In addition to great added functionality like item-level statistics for external users, the UF Digital Collections‘ underlying SobekCM system is always improving in terms of internal infrastructure. One recent major enhancement is the “Directory” view. The Directory View is very important to ensure we can easily and quickly check and verify all files, including all metadata files, and locate, copy, and send any files per patron request. This was a very small technical change, with significant day-to-day operational benefits. In keeping with principles for smart design, the internal Directory View is built within the same external user views – ensuring that we trouble-shoot and verifyRead More →

The UFDC Programmer, Mark Sullivan, put a browse by thumbnail cover in place not too recently, but so many other wonderful items have been loading and so many other improvements have been made that I’m just now catching up to mention the cover browse. The cover browse allows anyone to see the thumbnail images for the covers or first pages of all issues/volumes in an item. This means users can browse all of the first pages of a newspaper or all of the covers of a journal. The cover browse is an excellent example of elegant simplicity. It uses existing information and functionality–the thumbnails forRead More →

The photos above are of our Digital Library Sign, and they’re now online in UFDC (which is harvestable by robots as UFDC2) and online in our Flickr account. These pictures are particularly nice because they include so many of the other images we’ve worked on over the years. It’s also nice to show off some of our office, most of which doesn’t show as well as our work, as shown through the boxes in the photo above, but our messy daily work leads to gorgeously finished materials available online.Read More →

On Monday morning, Val Davis (from the University of Florida Marston Science Library) and I presented on “Bioactive: A Library Game” (currently online here) that several UF librarians made as an alternative to the standard 40 minute library intro tutorial to increase student engagement with the actual work of learning about using library resources. Bioactive was originally designed in Inform and it’s now moved to a web quest design, which is an even greater simplificiation from the earlier text-based Inform format. The simplicity of the design is for sustainability and ease of maintenance, but it’s more importantly used to ensure that the interface doesn’t getRead More →

37Signals’ blog recently featured a discussion of path vs hierarchical navigation. As many of the commentators noted, hierarchies and paths both have their uses and a mixture of both based on need and site are often useful. For many websites, creating paths is a relatively straightforward process. For UF’s Digital Collections, we create paths by allowing users to sort their results and to link to similar from the results, but most notably by organizing all of the collections into thematic collections (historical children’s literature, newspapers, Florida photographs) and by providing starting points into more manageable sub-collections through these groupings. We also create direct links fromRead More →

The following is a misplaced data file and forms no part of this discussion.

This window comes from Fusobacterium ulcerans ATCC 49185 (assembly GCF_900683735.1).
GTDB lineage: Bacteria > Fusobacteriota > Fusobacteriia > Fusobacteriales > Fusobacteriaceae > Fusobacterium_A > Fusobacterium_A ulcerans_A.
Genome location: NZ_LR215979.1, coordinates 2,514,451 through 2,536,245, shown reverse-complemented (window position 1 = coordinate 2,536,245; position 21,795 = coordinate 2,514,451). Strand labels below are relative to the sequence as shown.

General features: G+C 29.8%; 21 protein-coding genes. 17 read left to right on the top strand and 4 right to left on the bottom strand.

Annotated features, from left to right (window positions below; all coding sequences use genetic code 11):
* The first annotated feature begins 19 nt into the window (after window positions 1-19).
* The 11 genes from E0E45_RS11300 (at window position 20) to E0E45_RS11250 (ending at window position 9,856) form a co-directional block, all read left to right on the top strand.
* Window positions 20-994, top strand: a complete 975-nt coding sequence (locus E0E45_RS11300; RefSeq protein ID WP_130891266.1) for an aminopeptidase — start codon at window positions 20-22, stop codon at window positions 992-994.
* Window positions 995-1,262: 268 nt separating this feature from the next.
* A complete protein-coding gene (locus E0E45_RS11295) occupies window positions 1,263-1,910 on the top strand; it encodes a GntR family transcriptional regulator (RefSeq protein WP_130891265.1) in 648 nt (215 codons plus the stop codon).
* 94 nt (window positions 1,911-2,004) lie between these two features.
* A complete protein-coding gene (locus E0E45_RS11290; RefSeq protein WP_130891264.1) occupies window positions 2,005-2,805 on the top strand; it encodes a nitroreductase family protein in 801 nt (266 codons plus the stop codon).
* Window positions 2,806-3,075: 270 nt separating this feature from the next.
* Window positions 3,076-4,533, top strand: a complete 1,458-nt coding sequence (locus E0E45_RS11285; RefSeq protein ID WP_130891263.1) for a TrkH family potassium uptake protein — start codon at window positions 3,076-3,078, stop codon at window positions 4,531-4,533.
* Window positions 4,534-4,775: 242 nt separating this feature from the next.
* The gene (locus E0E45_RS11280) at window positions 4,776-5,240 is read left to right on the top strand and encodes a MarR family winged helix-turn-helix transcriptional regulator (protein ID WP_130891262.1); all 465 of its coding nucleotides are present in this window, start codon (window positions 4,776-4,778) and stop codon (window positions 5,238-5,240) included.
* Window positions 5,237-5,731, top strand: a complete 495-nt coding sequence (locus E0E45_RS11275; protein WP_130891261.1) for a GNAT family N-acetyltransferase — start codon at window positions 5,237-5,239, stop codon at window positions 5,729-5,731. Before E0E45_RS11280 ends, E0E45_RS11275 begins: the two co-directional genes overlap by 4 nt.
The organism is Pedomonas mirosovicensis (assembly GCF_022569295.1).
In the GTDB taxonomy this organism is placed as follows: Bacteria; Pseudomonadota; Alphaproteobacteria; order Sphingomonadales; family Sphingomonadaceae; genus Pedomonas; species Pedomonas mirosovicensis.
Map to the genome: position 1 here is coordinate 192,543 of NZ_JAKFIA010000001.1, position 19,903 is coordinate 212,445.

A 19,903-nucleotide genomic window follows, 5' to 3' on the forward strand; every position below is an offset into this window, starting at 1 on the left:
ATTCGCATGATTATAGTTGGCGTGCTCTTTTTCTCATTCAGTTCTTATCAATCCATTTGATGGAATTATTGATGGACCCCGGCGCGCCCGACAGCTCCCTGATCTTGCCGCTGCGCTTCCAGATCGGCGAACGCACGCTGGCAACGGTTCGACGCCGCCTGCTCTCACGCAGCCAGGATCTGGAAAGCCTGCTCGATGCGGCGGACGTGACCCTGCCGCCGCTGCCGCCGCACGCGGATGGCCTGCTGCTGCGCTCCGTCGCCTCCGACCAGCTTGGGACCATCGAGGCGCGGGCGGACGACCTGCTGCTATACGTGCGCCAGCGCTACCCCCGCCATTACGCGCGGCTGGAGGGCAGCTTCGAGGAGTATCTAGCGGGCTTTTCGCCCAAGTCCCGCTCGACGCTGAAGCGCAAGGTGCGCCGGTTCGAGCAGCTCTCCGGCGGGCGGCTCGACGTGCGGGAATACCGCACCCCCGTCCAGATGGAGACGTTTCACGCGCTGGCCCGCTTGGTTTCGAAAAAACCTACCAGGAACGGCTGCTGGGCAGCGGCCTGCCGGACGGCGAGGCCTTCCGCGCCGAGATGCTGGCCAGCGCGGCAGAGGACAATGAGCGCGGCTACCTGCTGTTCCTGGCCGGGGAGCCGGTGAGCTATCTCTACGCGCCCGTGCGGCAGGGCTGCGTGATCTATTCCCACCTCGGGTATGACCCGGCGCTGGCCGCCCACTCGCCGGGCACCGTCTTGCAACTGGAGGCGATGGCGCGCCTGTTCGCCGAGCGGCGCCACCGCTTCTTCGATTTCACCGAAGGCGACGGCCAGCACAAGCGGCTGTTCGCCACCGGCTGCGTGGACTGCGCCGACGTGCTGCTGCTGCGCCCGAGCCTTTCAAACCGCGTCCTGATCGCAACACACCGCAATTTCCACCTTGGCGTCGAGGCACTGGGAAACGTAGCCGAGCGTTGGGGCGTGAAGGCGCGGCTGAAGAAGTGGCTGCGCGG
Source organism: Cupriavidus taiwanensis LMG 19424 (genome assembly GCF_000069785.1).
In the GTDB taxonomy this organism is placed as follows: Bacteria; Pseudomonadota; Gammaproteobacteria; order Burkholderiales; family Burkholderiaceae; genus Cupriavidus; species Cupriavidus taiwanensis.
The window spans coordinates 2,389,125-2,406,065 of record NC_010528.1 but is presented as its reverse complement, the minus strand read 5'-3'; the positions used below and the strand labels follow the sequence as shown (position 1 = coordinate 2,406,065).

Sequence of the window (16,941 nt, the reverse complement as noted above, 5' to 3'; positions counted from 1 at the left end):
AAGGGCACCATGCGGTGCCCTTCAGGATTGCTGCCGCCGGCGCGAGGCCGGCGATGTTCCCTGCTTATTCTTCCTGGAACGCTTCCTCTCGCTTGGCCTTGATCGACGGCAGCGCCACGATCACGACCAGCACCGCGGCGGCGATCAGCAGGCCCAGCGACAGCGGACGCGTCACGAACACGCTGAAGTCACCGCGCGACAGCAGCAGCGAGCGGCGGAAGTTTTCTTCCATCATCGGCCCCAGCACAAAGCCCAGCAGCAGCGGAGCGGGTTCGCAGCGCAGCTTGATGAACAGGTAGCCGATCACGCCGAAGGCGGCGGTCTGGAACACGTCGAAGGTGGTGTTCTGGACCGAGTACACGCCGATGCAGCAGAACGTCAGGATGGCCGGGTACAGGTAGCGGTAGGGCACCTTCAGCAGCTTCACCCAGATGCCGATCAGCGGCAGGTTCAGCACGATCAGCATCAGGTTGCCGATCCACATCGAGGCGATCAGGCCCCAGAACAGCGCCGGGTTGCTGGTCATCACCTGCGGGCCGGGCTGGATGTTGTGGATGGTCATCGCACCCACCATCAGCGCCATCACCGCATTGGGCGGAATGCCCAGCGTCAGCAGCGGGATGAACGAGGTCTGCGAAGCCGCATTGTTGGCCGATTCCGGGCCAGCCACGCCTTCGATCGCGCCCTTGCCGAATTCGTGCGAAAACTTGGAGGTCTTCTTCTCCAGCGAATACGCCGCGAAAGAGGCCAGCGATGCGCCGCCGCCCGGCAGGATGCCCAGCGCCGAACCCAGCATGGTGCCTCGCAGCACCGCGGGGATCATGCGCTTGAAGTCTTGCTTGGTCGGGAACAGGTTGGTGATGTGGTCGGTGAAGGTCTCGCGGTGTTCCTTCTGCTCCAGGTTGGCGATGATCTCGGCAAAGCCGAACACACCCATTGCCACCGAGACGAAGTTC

The Digital Library has been experimenting with pop-up and movable books, in part to abstract methods for working with movables into optimum ways for representing books as textual objects. One of the projects that came of the work with pop-ups is this version of a Cinderella Panoramic Book. We’re also looking at a Flash page flipper for some of the scrapbooks and other flip-like books. We’ll be working to create files and then reconstruct the Flash page-flipping in Open Laszlo (so we can migrate it forward in DHTML and in Flash as the versions change).Read More →

One of the more interesting new Web 2.0-style mashups are library and museum partnerships. Both have large collections that need to be interconnected and digitized for easier and expanded access. However, libraries have traditionally focused on information access and museums on exhibit-access with the display significant to the materials. As more special collections go online and more information in general, display and access are both becoming more important for libraries and museums. The image above is a shot from a SketchUp file of Gallery B in the Samuel P. Harn Museum of Art at the University of Florida in Gainesville, Florida. This is just oneRead More →

The Chronicle of Higher Education has an post about libraries in the digital age. The post notes that digitization projects often lead to a patchwork of online materials that aren’t available within an integrated interface. This is certainly true for the time being, but steps toward integration can be seen in the WorldCat’s full catalog listings for so many different libraries and from corporations as they attempt to catalog or at least extract catalog-style metadata from information sources. For instance, Microsoft Live Labs’ pages have a note on their work on entity abstraction and the image of it is listed here. I started noticing theRead More →

While the map linked from this slideshow isn’t actually accurate because nearly all of the images are from the University of Florida’s original Library, Smathers East, and I spread them out for easier viewing, the map does accurately show why there’s reason to be excited because Picasa has improved once again. Not only can the images in Picasa be mapped, the images now show as small icons of the images instead of the generic picture icon, and the individual images can be clicked on and enlarged and they can be played in a slide-show format across the map. The slideshow with the map is aRead More →